US Environmental Protection Agency proposes labeling nine PFAS chemicals as hazardous 

The US Environmental Protection Agency (EPA) is suggesting the classification of nine PFAS (per- and polyfluoroalkyl compounds) as hazardous, among the multitude of these persistent “forever chemicals.” 

PFAS, known for their extended environmental and biological persistence, are present in numerous household items and water systems, with detectable levels in the blood of about 98% of the human population.

Recent studies have found that PFAS chemicals pose greater health risks than previously understood, being hazardous even at much lower concentrations than previously believed.

Exposure to PFAS is associated with reproductive problems, cardiovascular issues, asthma, compromised immune function, and some cancers. Although the EPA’s proposal targets nine PFAS, there are thousands of these chemicals used in the production of water-repelling coatings and various products like carpets, clothing, and cookware.

In the past year, the EPA introduced the initial national standard for PFAS in drinking water. This proposed regulatory change aims to streamline the government’s management of PFAS within its cleanup initiatives. The proposed changes are subject to a 60-day public comment period before becoming official.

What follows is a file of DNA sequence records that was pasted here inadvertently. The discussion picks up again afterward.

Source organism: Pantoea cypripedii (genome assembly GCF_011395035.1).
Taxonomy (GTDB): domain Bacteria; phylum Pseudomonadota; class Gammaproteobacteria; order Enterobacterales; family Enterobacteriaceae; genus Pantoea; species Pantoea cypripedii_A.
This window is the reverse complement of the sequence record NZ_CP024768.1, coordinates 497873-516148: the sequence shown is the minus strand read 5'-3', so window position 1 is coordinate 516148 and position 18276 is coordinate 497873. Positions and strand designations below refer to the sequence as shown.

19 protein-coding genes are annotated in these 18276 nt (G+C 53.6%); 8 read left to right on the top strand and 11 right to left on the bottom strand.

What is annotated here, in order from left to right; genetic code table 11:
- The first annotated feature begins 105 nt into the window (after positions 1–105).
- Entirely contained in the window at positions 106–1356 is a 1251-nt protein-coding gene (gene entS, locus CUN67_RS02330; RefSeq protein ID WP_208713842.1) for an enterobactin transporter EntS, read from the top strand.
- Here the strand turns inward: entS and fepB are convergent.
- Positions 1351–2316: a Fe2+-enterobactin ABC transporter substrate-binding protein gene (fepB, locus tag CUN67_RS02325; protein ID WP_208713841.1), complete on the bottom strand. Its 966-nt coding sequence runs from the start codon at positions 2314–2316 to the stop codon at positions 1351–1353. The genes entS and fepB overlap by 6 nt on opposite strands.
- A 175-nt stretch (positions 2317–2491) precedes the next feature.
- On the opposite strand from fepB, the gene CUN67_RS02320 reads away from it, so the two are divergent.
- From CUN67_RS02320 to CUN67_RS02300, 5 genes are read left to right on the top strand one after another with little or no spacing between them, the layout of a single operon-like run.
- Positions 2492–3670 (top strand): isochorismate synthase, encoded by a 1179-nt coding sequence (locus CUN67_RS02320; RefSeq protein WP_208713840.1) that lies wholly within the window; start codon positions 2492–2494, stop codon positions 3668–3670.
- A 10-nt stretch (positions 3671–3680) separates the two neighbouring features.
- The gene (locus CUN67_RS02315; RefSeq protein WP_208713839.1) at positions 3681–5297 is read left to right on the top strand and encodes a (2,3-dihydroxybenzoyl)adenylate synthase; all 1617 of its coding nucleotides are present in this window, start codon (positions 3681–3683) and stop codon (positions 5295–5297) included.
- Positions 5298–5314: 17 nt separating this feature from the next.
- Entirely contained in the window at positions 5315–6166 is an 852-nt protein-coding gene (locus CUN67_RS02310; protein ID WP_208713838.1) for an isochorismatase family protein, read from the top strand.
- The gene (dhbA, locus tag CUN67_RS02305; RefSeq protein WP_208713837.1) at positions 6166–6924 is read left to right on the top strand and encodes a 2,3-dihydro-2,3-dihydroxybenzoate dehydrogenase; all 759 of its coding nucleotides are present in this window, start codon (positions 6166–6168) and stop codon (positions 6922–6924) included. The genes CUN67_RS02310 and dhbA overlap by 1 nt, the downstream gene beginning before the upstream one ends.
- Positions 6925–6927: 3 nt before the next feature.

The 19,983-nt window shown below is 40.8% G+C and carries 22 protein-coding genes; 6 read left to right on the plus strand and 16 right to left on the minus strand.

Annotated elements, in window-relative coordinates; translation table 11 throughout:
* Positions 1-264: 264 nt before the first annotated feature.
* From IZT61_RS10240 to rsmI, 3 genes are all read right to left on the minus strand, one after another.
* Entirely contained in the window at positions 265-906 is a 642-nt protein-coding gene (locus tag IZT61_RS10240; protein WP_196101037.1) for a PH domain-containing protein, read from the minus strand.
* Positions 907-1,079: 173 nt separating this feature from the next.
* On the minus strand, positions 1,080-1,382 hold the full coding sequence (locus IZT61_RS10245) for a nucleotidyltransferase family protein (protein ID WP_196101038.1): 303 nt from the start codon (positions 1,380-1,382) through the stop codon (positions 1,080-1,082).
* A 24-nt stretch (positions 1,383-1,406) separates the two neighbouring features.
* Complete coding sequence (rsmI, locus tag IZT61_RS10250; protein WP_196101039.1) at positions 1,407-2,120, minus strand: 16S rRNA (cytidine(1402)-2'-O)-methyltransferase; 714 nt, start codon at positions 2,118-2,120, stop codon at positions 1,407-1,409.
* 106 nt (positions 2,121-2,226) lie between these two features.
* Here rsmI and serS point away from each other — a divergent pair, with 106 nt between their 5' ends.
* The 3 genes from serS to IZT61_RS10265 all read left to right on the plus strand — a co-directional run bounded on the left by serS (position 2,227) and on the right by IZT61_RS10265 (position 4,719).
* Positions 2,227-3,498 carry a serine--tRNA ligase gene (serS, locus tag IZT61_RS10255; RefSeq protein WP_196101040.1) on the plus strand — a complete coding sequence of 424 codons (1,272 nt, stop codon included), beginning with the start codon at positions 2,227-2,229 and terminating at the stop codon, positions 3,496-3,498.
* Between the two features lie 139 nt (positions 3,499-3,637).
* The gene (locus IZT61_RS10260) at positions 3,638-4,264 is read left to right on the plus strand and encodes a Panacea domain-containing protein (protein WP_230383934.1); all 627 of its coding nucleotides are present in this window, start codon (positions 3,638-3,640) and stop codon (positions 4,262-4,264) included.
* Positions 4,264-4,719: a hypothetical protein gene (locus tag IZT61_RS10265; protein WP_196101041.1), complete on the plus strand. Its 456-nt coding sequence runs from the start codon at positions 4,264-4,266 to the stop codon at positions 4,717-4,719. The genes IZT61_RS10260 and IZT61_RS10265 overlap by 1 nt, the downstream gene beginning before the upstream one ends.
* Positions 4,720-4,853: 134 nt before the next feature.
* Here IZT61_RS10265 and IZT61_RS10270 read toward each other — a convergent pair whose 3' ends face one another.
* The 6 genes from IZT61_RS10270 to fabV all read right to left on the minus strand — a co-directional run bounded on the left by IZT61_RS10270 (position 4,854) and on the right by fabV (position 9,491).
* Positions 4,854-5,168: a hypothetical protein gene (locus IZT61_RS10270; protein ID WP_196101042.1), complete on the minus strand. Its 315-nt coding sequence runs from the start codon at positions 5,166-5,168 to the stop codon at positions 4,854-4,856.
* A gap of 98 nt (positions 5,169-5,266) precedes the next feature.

The current proposal would change the definition of hazardous waste related to cleanups at authorized facilities and add common PFAS compounds, their salts, and structural isomers into the list of “hazardous constituents.”

According to EPA regulations, substances labeled as “hazardous constituents” must be proven harmful to human health or other life forms, demonstrating toxicity, carcinogenicity, mutagenicity, or teratogenicity. 

While the EPA’s move is seen as a positive step by environmentalists, groups like the U.S. PIRG Education Fund and Environment America Research and Policy Center advocate for a broader ban on the entire class of PFAS chemicals, given the existence of over 12,000 forms of PFAS in the environment. 

In a statement, EPA Administrator Michael Regan said: “Thanks to strong partnerships with our co-regulators in the states, we will strengthen our ability to clean up contamination from PFAS, hold polluters accountable, and advance public health protections.”

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